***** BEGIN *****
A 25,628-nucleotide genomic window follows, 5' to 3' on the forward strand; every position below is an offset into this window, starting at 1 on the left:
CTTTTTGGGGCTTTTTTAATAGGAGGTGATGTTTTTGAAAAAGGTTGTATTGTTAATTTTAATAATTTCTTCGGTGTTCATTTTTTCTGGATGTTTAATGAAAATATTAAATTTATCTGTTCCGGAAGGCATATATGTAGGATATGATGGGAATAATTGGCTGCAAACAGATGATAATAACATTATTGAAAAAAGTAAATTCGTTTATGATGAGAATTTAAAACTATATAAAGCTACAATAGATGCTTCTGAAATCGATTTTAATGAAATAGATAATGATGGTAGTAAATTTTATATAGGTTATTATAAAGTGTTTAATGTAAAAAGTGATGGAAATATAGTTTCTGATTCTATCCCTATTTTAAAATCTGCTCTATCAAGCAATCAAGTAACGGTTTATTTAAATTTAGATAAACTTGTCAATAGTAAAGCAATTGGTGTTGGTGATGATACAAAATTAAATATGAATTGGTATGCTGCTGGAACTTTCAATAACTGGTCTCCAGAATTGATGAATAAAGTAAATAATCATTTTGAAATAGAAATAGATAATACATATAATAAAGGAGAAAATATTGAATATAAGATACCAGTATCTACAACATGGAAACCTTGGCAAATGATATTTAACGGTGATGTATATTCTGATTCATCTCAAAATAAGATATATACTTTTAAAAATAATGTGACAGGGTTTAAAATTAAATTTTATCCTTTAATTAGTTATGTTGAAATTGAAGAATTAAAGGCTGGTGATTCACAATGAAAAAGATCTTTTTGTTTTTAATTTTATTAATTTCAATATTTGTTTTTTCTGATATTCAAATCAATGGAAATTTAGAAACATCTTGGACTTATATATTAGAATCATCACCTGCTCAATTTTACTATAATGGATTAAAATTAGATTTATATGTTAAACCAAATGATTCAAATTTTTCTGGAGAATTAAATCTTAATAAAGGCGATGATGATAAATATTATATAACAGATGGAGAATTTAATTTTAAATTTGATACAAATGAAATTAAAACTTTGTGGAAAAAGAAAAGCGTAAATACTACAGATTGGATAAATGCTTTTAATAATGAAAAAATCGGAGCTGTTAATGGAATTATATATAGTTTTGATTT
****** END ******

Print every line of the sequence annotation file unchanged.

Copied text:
A 25,628-nucleotide genomic window follows, 5' to 3' on the forward strand; every position below is an offset into this window, starting at 1 on the left:
CTTTTTGGGGCTTTTTTAATAGGAGGTGATGTTTTTGAAAAAGGTTGTATTGTTAATTTTAATAATTTCTTCGGTGTTCATTTTTTCTGGATGTTTAATGAAAATATTAAATTTATCTGTTCCGGAAGGCATATATGTAGGATATGATGGGAATAATTGGCTGCAAACAGATGATAATAACATTATTGAAAAAAGTAAATTCGTTTATGATGAGAATTTAAAACTATATAAAGCTACAATAGATGCTTCTGAAATCGATTTTAATGAAATAGATAATGATGGTAGTAAATTTTATATAGGTTATTATAAAGTGTTTAATGTAAAAAGTGATGGAAATATAGTTTCTGATTCTATCCCTATTTTAAAATCTGCTCTATCAAGCAATCAAGTAACGGTTTATTTAAATTTAGATAAACTTGTCAATAGTAAAGCAATTGGTGTTGGTGATGATACAAAATTAAATATGAATTGGTATGCTGCTGGAACTTTCAATAACTGGTCTCCAGAATTGATGAATAAAGTAAATAATCATTTTGAAATAGAAATAGATAATACATATAATAAAGGAGAAAATATTGAATATAAGATACCAGTATCTACAACATGGAAACCTTGGCAAATGATATTTAACGGTGATGTATATTCTGATTCATCTCAAAATAAGATATATACTTTTAAAAATAATGTGACAGGGTTTAAAATTAAATTTTATCCTTTAATTAGTTATGTTGAAATTGAAGAATTAAAGGCTGGTGATTCACAATGAAAAAGATCTTTTTGTTTTTAATTTTATTAATTTCAATATTTGTTTTTTCTGATATTCAAATCAATGGAAATTTAGAAACATCTTGGACTTATATATTAGAATCATCACCTGCTCAATTTTACTATAATGGATTAAAATTAGATTTATATGTTAAACCAAATGATTCAAATTTTTCTGGAGAATTAAATCTTAATAAAGGCGATGATGATAAATATTATATAACAGATGGAGAATTTAATTTTAAATTTGATACAAATGAAATTAAAACTTTGTGGAAAAAGAAAAGCGTAAATACTACAGATTGGATAAATGCTTTTAATAATGAAAAAATCGGAGCTGTTAATGGAATTATATATAGTTTTGATTT